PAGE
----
The two fundamental themes of the book are simple, and in fact, quite clichéd: one can run, but not escape, and life needs to be dealt with; and that every person has a purpose and a destiny to fulfil. The way these themes are illustrated is, however, far from simple, and to do so, Murakami shares with us two tales: one of a precocious fifteen-year old boy who leaves home in an attempt to escape his oppressions, and the other of a mentally challenged old man who needs support on many fronts to just go through daily life, but has curious abilities like being able to converse with cats and making fish rain from the sky. Both the protagonists undertake fascinating physical and metaphysical journeys which inevitably weave together at the end, but in very unusual and interesting ways. Accompanying them, or somehow associated with them, on these journeys are just a handful of other characters, who while clearly playing a supporting role, are essential to the "success" (as in some logical conclusion) of the journeys, and are enchanting in their own right.
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186 of 215 people found the following review helpful By C. E. Stevens VINE VOICE on November 4, 2004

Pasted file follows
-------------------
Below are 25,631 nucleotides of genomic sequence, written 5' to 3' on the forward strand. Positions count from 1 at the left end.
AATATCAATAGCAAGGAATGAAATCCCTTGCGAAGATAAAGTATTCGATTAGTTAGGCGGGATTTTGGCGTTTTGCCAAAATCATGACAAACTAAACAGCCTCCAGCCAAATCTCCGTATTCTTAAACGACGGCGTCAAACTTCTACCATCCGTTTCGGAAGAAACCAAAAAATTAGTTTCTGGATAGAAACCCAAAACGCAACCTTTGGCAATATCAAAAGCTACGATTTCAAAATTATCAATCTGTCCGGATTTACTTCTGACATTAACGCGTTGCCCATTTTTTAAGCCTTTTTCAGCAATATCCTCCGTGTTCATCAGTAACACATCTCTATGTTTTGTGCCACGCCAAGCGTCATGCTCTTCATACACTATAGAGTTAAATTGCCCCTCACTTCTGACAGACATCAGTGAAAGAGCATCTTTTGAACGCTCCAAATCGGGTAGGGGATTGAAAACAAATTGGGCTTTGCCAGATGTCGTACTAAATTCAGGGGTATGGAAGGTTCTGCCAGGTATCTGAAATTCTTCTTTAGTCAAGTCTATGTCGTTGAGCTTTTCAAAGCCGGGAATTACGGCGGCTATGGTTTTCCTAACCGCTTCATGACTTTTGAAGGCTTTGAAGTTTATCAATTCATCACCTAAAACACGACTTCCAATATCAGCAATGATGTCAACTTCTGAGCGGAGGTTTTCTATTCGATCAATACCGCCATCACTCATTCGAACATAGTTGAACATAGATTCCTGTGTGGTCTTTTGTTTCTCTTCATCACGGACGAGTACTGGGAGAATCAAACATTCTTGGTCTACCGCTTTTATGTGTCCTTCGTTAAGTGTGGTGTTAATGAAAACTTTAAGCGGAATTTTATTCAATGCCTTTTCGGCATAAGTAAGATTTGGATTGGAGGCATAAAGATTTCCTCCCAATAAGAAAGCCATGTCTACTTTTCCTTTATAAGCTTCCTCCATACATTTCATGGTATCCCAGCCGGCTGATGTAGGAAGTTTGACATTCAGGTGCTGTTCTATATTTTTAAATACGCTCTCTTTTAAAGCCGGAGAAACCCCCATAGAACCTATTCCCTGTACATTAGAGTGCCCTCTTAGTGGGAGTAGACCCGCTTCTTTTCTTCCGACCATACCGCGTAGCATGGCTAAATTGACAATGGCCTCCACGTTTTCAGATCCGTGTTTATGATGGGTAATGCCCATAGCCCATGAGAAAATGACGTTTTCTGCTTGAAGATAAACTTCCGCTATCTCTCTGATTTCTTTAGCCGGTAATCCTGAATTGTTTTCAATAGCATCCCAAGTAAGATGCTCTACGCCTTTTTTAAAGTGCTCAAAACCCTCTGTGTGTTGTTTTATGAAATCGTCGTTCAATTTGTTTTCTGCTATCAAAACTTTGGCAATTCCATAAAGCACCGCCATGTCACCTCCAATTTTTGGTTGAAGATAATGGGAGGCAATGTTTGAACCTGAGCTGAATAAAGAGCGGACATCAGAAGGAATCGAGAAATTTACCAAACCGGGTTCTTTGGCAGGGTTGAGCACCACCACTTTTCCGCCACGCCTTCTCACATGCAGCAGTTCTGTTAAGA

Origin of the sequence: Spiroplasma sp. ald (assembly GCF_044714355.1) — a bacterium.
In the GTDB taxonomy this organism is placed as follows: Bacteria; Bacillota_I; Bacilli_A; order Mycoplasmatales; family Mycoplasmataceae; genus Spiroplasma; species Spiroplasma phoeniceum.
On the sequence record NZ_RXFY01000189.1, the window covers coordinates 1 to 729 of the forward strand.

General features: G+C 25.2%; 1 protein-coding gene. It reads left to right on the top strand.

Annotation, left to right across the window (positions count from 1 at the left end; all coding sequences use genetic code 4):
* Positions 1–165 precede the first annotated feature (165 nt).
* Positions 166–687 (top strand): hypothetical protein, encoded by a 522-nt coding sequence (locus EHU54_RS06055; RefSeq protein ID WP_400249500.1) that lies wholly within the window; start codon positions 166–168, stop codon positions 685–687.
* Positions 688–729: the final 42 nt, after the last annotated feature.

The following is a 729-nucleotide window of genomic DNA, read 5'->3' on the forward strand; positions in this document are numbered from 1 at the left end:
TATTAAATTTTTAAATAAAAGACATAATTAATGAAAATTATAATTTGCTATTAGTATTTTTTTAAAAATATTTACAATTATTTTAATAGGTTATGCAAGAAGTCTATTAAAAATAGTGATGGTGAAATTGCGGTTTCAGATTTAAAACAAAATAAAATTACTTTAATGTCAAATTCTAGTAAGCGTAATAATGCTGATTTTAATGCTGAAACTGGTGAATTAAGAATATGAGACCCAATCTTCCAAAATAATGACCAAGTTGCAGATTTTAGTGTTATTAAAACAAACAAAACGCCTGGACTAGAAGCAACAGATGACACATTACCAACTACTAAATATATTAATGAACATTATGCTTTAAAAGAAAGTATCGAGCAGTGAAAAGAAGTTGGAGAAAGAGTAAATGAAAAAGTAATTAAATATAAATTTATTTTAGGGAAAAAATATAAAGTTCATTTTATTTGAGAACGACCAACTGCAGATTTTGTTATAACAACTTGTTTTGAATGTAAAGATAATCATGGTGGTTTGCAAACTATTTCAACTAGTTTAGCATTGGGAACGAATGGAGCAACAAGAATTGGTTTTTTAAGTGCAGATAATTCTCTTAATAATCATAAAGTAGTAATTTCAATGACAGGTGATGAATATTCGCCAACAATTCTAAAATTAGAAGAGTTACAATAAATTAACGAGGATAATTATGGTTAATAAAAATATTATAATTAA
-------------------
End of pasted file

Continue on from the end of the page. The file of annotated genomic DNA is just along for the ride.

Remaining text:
Format: Hardcover
Kafka on the Shore is at once familiar and unfamiliar to readers of past Murakami stories: in story and in plotting it is reminiscent of past works of Murakami; the Tamura Kafka storyline is in many ways a re-telling of Hard-Boiled Wonderland, and the split narrative style also reminds one of that book. Indeed, many times throughout the book I found myself thinking that Kafka on the Shore felt like a kind of summation of Murakami's works, all the way from Hear the Wind Sing through After the Quake in terms of style and plot elements.

Despite the many familiar elements, there are several significant deviations from the usual formula, starting with the protagonist Tamura Kafka. Unlike the typical 30-something "everyman" familiar to readers of Murakami, Kafka on the Shore features the young and proactive Tamura Kafka and to the best of my knowledge is the first of Murakami's novels to be written half in the third person, giving Murakami a bit more freedom in telling this tale from different characters' perspectives. More important than narrative technique was Murakami's approach to the story: whereas many of Murakami's novels are full of a sense of loneliness and a feeling that the characters are chasing after something which is already beyond their reach, Tamura Kafka is very much in charge of his own destiny as his choice at the climax of the novel indicates.

Although Kafka on the Shore started off wonderfully, by the second half of the book, the plot became unusually linear and predictable for a Murakami novel. The Nakata/Hoshino plotline in particular was cryptic without the scope or wonder of Wind-Up Bird, for example. Oshima, one of the most interesting characters Murakami has created (and that's saying a lot) is sadly underused in the second half.